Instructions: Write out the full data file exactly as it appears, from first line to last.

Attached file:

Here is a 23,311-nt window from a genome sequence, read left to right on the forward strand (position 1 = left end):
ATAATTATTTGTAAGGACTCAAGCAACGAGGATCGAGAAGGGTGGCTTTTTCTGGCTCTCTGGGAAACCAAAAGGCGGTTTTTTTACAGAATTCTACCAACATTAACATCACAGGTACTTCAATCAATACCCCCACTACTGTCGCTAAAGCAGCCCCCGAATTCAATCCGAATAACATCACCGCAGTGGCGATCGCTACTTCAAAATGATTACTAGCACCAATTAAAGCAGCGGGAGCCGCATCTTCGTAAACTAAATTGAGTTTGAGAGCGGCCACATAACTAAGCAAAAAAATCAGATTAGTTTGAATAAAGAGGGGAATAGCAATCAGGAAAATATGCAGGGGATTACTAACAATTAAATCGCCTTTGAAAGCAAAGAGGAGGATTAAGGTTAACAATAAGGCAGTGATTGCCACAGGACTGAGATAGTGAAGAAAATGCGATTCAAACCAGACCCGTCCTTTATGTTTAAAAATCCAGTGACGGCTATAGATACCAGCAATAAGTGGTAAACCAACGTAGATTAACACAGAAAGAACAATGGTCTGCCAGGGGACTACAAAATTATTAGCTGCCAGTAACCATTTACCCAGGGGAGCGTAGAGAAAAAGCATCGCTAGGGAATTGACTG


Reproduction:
Here is a 23,311-nt window from a genome sequence, read left to right on the forward strand (position 1 = left end):
ATAATTATTTGTAAGGACTCAAGCAACGAGGATCGAGAAGGGTGGCTTTTTCTGGCTCTCTGGGAAACCAAAAGGCGGTTTTTTTACAGAATTCTACCAACATTAACATCACAGGTACTTCAATCAATACCCCCACTACTGTCGCTAAAGCAGCCCCCGAATTCAATCCGAATAACATCACCGCAGTGGCGATCGCTACTTCAAAATGATTACTAGCACCAATTAAAGCAGCGGGAGCCGCATCTTCGTAAACTAAATTGAGTTTGAGAGCGGCCACATAACTAAGCAAAAAAATCAGATTAGTTTGAATAAAGAGGGGAATAGCAATCAGGAAAATATGCAGGGGATTACTAACAATTAAATCGCCTTTGAAAGCAAAGAGGAGGATTAAGGTTAACAATAAGGCAGTGATTGCCACAGGACTGAGATAGTGAAGAAAATGCGATTCAAACCAGACCCGTCCTTTATGTTTAAAAATCCAGTGACGGCTATAGATACCAGCAATAAGTGGTAAACCAACGTAGATTAACACAGAAAGAACAATGGTCTGCCAGGGGACTACAAAATTATTAGCTGCCAGTAACCATTTACCCAGGGGAGCGTAGAGAAAAAGCATCGCTAGGGAATTGACTG